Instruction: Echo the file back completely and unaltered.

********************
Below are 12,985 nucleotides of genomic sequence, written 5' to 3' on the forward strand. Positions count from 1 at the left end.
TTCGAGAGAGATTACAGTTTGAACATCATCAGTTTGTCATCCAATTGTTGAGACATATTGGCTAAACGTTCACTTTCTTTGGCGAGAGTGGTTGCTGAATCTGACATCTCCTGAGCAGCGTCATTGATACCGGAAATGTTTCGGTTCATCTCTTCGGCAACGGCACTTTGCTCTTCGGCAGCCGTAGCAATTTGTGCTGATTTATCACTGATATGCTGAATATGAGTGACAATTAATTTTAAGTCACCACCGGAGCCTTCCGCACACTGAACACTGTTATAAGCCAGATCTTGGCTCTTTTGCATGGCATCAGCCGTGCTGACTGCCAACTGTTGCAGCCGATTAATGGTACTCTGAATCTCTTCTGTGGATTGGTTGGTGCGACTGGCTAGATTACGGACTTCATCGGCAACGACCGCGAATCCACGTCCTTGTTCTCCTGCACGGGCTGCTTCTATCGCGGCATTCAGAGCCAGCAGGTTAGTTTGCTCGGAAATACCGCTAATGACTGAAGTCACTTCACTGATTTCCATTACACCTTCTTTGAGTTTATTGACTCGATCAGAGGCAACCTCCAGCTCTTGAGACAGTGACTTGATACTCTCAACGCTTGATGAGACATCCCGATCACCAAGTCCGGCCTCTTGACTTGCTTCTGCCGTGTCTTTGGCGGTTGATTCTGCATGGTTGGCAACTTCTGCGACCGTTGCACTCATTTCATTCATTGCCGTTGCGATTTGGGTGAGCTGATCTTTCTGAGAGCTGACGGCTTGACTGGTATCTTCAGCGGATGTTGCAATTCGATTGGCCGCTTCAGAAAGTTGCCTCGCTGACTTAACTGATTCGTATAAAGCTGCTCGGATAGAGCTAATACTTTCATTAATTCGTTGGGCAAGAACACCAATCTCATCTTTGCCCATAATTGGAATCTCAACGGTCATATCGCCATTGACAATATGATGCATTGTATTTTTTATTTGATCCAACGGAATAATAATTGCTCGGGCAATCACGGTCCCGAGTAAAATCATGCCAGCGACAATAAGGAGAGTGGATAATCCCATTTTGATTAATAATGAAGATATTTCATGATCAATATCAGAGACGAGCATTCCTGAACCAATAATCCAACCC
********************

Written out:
Below are 12,985 nucleotides of genomic sequence, written 5' to 3' on the forward strand. Positions count from 1 at the left end.
TTCGAGAGAGATTACAGTTTGAACATCATCAGTTTGTCATCCAATTGTTGAGACATATTGGCTAAACGTTCACTTTCTTTGGCGAGAGTGGTTGCTGAATCTGACATCTCCTGAGCAGCGTCATTGATACCGGAAATGTTTCGGTTCATCTCTTCGGCAACGGCACTTTGCTCTTCGGCAGCCGTAGCAATTTGTGCTGATTTATCACTGATATGCTGAATATGAGTGACAATTAATTTTAAGTCACCACCGGAGCCTTCCGCACACTGAACACTGTTATAAGCCAGATCTTGGCTCTTTTGCATGGCATCAGCCGTGCTGACTGCCAACTGTTGCAGCCGATTAATGGTACTCTGAATCTCTTCTGTGGATTGGTTGGTGCGACTGGCTAGATTACGGACTTCATCGGCAACGACCGCGAATCCACGTCCTTGTTCTCCTGCACGGGCTGCTTCTATCGCGGCATTCAGAGCCAGCAGGTTAGTTTGCTCGGAAATACCGCTAATGACTGAAGTCACTTCACTGATTTCCATTACACCTTCTTTGAGTTTATTGACTCGATCAGAGGCAACCTCCAGCTCTTGAGACAGTGACTTGATACTCTCAACGCTTGATGAGACATCCCGATCACCAAGTCCGGCCTCTTGACTTGCTTCTGCCGTGTCTTTGGCGGTTGATTCTGCATGGTTGGCAACTTCTGCGACCGTTGCACTCATTTCATTCATTGCCGTTGCGATTTGGGTGAGCTGATCTTTCTGAGAGCTGACGGCTTGACTGGTATCTTCAGCGGATGTTGCAATTCGATTGGCCGCTTCAGAAAGTTGCCTCGCTGACTTAACTGATTCGTATAAAGCTGCTCGGATAGAGCTAATACTTTCATTAATTCGTTGGGCAAGAACACCAATCTCATCTTTGCCCATAATTGGAATCTCAACGGTCATATCGCCATTGACAATATGATGCATTGTATTTTTTATTTGATCCAACGGAATAATAATTGCTCGGGCAATCACGGTCCCGAGTAAAATCATGCCAGCGACAATAAGGAGAGTGGATAATCCCATTTTGATTAATAATGAAGATATTTCATGATCAATATCAGAGACGAGCATTCCTGAACCAATAATCCAACCC